The first thing is to confirm there's no software control. In Fan Xpert, you should be able to change from "Smart Mode" (which uses the fan curve) to "RPM Fix Mode", and vary the RPM setting manually to see if the fans react to that. If they do react there, it's a software type problem (which could include the BIOS fan config). That's based on the AI Suite variant of Fan Xpert; if you have the Armory Crate variant, there should be similar settings (but I can't see them, as ASUS don't allow me to get the AC variant on my motherboard). It also shouldn't hurt to run the auto fan tuning in both the BIOS and Fan Xpert, in case the configs have somehow become corrupted. Check the software thoroughly before going beyond a simple visual inspection of the hardware.
One of the more likely hardware causes is the PWM wire of the 4 pin connection (assuming you have 4 pin PWM fans) has broken somewhere. Many fans will default to 100% if there's no PWM signal detected. The wires are usually tiny and can break off at the connectors or fans. I guess a broken tachometer wire might cause it as well, although I'm not sure what the typical response is from the speed controller in that situation (I'm guessing it might ramp up to 100% to try to avoid losing cooling). The current flowing through the PWM wire is negligible, so it could have been hanging on by just a strand of wire for years and finally fallen off just from normal vibrations. A shorted out (to either 12V or 0V) PWM wire could probably also cause them to go to 100%, so check for damage.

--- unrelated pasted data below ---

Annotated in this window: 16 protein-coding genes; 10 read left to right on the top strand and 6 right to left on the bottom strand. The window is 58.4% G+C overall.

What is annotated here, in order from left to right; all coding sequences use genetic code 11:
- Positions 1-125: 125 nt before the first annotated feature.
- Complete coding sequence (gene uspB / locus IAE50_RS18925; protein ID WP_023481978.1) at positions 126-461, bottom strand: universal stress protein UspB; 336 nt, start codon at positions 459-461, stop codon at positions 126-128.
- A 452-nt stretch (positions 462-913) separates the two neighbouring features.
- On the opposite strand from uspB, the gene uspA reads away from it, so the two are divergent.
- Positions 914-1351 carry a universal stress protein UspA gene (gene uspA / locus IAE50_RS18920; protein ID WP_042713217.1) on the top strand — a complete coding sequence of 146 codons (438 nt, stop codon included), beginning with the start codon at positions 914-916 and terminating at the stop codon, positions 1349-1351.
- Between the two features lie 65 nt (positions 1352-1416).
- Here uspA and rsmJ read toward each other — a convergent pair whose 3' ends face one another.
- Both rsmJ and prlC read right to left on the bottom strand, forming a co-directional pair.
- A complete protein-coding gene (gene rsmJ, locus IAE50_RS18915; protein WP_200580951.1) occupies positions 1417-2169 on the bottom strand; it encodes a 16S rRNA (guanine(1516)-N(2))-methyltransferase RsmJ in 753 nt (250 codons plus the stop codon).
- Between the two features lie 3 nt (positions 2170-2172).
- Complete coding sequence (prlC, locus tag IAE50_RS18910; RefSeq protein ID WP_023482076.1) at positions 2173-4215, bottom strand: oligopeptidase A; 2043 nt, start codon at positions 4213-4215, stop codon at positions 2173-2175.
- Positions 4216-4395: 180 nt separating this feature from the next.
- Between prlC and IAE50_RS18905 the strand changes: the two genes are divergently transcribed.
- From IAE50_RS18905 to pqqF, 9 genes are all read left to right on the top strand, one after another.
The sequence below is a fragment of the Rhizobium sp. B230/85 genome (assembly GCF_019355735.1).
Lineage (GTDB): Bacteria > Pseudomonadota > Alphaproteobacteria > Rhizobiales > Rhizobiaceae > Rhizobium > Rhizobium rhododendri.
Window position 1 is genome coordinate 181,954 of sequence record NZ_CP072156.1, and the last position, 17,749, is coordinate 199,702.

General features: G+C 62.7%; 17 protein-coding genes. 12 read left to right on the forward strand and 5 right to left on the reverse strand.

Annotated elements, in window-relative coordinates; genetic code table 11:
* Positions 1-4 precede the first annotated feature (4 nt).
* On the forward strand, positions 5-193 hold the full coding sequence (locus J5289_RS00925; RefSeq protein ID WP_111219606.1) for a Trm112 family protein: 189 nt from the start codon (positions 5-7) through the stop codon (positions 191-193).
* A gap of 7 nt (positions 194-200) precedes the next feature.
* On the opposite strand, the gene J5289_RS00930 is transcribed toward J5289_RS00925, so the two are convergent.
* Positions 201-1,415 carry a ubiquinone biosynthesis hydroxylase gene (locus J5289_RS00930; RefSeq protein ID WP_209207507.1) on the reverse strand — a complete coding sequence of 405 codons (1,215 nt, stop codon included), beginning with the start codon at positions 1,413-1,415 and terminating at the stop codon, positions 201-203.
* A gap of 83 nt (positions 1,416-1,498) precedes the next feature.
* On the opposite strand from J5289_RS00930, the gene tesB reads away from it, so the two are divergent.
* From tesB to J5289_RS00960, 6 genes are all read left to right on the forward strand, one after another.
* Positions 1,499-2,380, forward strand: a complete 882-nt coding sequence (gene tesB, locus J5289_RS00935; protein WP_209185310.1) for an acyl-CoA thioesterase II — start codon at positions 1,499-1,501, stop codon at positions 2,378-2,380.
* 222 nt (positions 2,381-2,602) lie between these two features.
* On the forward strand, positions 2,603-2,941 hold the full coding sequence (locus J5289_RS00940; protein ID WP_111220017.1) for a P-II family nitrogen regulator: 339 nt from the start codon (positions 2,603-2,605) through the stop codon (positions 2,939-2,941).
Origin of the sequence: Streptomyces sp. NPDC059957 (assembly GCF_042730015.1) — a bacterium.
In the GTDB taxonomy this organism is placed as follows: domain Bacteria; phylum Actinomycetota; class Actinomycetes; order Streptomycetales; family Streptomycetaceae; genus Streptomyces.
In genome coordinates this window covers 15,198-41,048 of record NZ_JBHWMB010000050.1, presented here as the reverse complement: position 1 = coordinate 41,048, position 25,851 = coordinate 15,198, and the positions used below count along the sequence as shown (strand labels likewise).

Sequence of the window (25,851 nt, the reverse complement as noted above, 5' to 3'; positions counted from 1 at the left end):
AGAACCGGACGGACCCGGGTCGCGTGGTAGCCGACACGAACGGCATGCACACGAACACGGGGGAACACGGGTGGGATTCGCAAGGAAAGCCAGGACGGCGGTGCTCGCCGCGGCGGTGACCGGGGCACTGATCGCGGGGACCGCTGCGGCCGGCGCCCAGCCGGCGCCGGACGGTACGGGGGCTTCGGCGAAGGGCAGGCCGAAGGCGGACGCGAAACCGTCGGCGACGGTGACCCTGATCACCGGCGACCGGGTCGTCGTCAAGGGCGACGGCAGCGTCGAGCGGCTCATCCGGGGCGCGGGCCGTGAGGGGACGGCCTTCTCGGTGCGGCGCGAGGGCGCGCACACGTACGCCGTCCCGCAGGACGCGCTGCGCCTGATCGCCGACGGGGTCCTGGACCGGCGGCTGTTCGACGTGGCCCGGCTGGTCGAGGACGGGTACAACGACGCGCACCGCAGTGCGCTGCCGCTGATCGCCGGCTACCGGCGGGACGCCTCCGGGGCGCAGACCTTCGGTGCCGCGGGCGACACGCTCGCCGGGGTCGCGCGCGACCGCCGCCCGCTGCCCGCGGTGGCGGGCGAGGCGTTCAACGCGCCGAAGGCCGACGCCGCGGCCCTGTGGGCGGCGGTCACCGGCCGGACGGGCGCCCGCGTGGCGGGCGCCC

4 pin fans are PWM, 3 pin fans are DC; so check that the header's mode is correct (default is likely to be auto, which usually works ok) in the BIOS config. Fans will typically spin in the wrong mode, but speed control is likely to have a problem.
When you have multiple PWM fans on a single header; the 12V, 0V, and PWM signals are common across all of the fans, but the tachometer signal only comes from one fan. You could try changing the order they connect to the splitter, to see if that changes anything. Also, try the fans individually, with just one fan connected at a time (if using a 4 pin splitter, make sure it's to the connector with all 4 pins wired), in case the problem is inside one of the fan motors (e.g. a failed PWM controller shorting the PWM signal at the fan end). If you have the headers available on the motherboard and the wiring allows it, you can try connecting the fans directly to headers, one fan per header, rather than having to swap them around on the single header.
If one of the fans has gone bad, it's better to renew all of the fans on that header, so they are a matched set. Mixing and matching fans with different performance characteristics on a single header isn't a great idea.